“They are harming our rivers and they will deforest big stretches along this road,” Piyãko said. “And the consequences for us will be devastating.”
For many Indigenous leaders in the region, the onslaught of invaders harks back to the logging boom that gripped the area more than two decades ago, leaving behind a trail of destruction and violence that communities remember vividly.
The UC-105 road traces its roots back to the late 1990s, when the Forestal Venao logging company illegally carved out a network of trails stretching 268 km (167 mi) in a bid to link the region to the Ucayali River. It illegally extracted and transported mahogany and cedar trees from the area, floating the logs down the river to the Peruvian city of Pucallpa.
As logging gained traction, Peruvian authorities began handing out agroforestry concessions to timber companies in the area in an effort to control illegal deforestation and promote sustainable use of the forest. Instead, logging companies descended on Indigenous lands bordering their concessions, illegally invading and deforesting them, Indigenous advocates say.
Ferreira said an estimated 3.5 million hectares (8.6 million acres) of agroforestry concessions were handed out in Ucayali, which “gave loggers a way into these remote areas.”
Back in 2006, Brazilian and Peruvian authorities cracked down on the illegal loggers, shuttering the UC-105 road following mounting pressure from Indigenous communities. But the invasions of territories continued unabated, with the invaders even crossing into Brazil in 2007 and again in 2011 to illegally extract mahogany and cedar trees from the Ashaninka’s reserve, Indigenous leaders told Mongabay.
On the Peruvian side, some loggers even pressured or coaxed Indigenous leaders into allowing them to extract timber from their lands in exchange for a cut of the profits or for help securing rights to their ancestral lands, activists say. Land conflicts in the area surged, with four Ashaninka reportedly killed by illegal loggers in 2014 as they fought to expel the invaders and gain titles to their land.
“The presence of the loggers really harmed the cultural fabric of our communities,” Piyãko said. “They exploited Indigenous territories here and left behind vast destruction of forest, of culture, of customs.”
In recent years, though, the road’s reopening has reportedly gained fresh political support, thanks to local mayors with ambitions of linking the Ucayali region to Brazil to open up new export markets and boost the local economy. Peru’s National Congress also promoted the road earlier this year, saying its construction was of “national interest.”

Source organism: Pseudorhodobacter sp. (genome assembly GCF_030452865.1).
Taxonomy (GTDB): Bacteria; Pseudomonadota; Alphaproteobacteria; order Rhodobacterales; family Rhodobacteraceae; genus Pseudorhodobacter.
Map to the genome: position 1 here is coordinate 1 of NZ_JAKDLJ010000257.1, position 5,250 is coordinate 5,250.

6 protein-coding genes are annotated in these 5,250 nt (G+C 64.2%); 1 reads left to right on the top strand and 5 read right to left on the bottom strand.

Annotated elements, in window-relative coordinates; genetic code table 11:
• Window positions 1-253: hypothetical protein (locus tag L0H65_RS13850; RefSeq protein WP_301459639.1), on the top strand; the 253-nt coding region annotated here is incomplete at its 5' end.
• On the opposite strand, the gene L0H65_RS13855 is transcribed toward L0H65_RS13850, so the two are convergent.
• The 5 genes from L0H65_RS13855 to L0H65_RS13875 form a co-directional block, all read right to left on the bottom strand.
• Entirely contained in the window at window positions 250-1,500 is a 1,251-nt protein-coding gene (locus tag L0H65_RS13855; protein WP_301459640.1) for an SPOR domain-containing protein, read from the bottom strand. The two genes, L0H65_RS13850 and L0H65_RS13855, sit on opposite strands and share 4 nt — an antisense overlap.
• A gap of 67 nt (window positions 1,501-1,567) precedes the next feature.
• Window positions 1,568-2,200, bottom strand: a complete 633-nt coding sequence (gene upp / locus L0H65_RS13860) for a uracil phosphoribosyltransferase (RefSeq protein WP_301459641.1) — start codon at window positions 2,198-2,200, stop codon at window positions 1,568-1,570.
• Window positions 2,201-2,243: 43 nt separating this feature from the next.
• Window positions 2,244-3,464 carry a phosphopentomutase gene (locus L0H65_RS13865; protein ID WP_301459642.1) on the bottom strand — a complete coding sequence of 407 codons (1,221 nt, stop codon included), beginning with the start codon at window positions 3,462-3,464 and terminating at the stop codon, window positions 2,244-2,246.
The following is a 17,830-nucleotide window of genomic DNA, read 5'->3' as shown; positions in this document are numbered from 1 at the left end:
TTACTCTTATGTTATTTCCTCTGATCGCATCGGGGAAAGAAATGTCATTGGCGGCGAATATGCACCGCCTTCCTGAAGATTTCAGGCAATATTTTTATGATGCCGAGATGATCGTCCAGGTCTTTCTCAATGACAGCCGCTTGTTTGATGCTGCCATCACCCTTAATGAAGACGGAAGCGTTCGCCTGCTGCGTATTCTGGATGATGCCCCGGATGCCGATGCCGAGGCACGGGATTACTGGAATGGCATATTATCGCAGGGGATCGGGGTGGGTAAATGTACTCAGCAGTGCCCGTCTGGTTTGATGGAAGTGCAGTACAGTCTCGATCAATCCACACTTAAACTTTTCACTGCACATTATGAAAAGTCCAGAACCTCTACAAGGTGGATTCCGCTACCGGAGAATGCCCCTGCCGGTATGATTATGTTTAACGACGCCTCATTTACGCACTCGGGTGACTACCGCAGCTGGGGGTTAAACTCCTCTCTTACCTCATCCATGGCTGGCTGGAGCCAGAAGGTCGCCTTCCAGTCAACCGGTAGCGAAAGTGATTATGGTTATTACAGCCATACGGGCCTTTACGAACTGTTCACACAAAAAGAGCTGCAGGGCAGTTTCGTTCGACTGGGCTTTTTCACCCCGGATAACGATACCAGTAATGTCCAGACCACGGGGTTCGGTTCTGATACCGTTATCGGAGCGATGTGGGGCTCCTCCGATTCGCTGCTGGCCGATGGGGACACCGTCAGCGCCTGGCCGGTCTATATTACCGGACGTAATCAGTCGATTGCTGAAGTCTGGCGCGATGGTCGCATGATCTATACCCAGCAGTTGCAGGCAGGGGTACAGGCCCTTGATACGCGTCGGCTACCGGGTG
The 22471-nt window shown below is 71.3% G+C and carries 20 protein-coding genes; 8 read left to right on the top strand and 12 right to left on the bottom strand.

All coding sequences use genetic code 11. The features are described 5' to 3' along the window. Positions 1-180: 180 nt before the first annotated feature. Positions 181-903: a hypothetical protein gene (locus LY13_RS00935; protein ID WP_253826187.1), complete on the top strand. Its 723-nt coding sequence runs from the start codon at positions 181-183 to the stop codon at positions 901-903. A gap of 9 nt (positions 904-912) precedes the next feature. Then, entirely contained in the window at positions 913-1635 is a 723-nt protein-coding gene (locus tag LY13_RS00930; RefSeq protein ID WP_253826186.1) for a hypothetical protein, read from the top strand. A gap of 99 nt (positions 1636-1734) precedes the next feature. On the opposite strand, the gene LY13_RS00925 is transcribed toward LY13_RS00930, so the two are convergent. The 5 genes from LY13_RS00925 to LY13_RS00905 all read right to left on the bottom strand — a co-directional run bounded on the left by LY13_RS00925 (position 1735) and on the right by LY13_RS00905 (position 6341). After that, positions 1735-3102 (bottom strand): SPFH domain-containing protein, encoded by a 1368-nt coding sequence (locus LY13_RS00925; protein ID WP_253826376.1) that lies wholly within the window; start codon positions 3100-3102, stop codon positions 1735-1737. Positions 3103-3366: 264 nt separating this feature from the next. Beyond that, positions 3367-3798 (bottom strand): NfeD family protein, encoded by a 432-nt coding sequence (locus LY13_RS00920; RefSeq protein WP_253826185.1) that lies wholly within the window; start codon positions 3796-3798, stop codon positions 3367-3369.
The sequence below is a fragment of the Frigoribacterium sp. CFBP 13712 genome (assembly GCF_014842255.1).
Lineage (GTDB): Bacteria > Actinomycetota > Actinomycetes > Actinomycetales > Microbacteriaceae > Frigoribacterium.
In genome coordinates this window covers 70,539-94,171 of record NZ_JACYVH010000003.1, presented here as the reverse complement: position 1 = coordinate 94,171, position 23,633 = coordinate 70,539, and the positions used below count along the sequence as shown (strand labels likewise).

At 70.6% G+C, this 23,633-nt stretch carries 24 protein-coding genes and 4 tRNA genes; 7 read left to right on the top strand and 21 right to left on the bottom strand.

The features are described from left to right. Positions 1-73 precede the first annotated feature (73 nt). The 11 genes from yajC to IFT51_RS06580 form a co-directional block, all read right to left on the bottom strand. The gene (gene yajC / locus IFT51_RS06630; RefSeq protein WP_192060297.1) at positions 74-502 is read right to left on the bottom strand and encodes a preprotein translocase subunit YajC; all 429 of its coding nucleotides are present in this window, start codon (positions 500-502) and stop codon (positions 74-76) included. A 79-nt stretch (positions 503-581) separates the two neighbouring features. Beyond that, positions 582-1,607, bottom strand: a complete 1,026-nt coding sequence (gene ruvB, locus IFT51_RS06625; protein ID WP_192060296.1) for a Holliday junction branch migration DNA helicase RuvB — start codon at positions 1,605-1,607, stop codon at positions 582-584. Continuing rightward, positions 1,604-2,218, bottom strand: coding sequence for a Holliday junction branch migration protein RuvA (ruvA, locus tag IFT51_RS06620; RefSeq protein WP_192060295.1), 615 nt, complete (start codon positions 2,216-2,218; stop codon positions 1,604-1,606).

Across the border in Brazil, lawmakers and politicians have tabled a similar vision. Protections for Indigenous lands have been eroded under President Jair Bolsonaro, who has promised to open up reserves to wildcat miners, loggers and farmers.
In Acre, Bolsonaro’s allies are also pushing forward with plans to extend the BR-364 highway to Peru by downgrading the protected status of Serra do Divisor National Park — one of the most biodiverse places on the planet — and slicing through this pristine protected area. On the Peruvian side of the border, a similar extension is being planned, with an eye to connecting Cruzeiro do Sul in Acre to the city of Pucallpa in Peru.
Activists on the Brazilian side say the road project will have profound impacts on Indigenous and riverine communities in that area, which lies some 200 km (124 mi) north of where UC-105 is being built. Indigenous leaders in communities like the Poyanawa Indigenous Reserve say they, too, have not been consulted about the BR-364 extension.
Taken together, the two road projects only add to the mounting pressure on protected areas and Indigenous reserves along the Brazil-Peru border, Indigenous rights groups say.
“There was always interest in extracting trees from the Indigenous reserves,” Ochoa said. “The political context is only fueling this. And the results are clear.”
Banner image: Indigenous leaders along the Brazil-Peru border say an illegal road being carved inside one of their territories will clear forests, degrade rivers, and open up the area to drug trafficking. In early August, they alerted authorities about loggers illegally opening up the road using two tractors. Image courtesy of ProPurús and ACONADIYSH.